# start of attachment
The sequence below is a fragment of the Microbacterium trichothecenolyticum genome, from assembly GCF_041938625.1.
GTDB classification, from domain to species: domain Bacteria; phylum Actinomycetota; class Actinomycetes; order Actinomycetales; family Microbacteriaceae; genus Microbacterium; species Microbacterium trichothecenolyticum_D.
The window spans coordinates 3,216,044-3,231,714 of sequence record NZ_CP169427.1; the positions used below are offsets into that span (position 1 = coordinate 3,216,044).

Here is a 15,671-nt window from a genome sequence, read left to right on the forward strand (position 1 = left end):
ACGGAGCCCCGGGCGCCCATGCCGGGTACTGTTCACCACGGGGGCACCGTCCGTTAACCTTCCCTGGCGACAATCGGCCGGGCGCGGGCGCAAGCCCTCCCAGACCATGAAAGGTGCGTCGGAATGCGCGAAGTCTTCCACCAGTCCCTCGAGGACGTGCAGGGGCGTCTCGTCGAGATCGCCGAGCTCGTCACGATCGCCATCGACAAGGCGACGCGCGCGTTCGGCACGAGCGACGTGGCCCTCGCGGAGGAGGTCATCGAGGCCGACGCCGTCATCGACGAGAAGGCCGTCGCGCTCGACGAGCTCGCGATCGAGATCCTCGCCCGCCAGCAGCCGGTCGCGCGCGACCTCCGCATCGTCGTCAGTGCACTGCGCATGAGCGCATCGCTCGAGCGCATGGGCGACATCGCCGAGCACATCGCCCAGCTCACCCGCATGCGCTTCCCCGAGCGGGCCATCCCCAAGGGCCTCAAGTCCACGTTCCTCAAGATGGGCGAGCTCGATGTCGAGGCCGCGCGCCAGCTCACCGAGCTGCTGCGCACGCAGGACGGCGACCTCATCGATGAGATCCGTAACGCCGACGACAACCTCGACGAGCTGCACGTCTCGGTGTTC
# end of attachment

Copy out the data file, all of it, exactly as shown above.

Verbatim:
The sequence below is a fragment of the Microbacterium trichothecenolyticum genome, from assembly GCF_041938625.1.
GTDB classification, from domain to species: domain Bacteria; phylum Actinomycetota; class Actinomycetes; order Actinomycetales; family Microbacteriaceae; genus Microbacterium; species Microbacterium trichothecenolyticum_D.
The window spans coordinates 3,216,044-3,231,714 of sequence record NZ_CP169427.1; the positions used below are offsets into that span (position 1 = coordinate 3,216,044).

Here is a 15,671-nt window from a genome sequence, read left to right on the forward strand (position 1 = left end):
ACGGAGCCCCGGGCGCCCATGCCGGGTACTGTTCACCACGGGGGCACCGTCCGTTAACCTTCCCTGGCGACAATCGGCCGGGCGCGGGCGCAAGCCCTCCCAGACCATGAAAGGTGCGTCGGAATGCGCGAAGTCTTCCACCAGTCCCTCGAGGACGTGCAGGGGCGTCTCGTCGAGATCGCCGAGCTCGTCACGATCGCCATCGACAAGGCGACGCGCGCGTTCGGCACGAGCGACGTGGCCCTCGCGGAGGAGGTCATCGAGGCCGACGCCGTCATCGACGAGAAGGCCGTCGCGCTCGACGAGCTCGCGATCGAGATCCTCGCCCGCCAGCAGCCGGTCGCGCGCGACCTCCGCATCGTCGTCAGTGCACTGCGCATGAGCGCATCGCTCGAGCGCATGGGCGACATCGCCGAGCACATCGCCCAGCTCACCCGCATGCGCTTCCCCGAGCGGGCCATCCCCAAGGGCCTCAAGTCCACGTTCCTCAAGATGGGCGAGCTCGATGTCGAGGCCGCGCGCCAGCTCACCGAGCTGCTGCGCACGCAGGACGGCGACCTCATCGATGAGATCCGTAACGCCGACGACAACCTCGACGAGCTGCACGTCTCGGTGTTC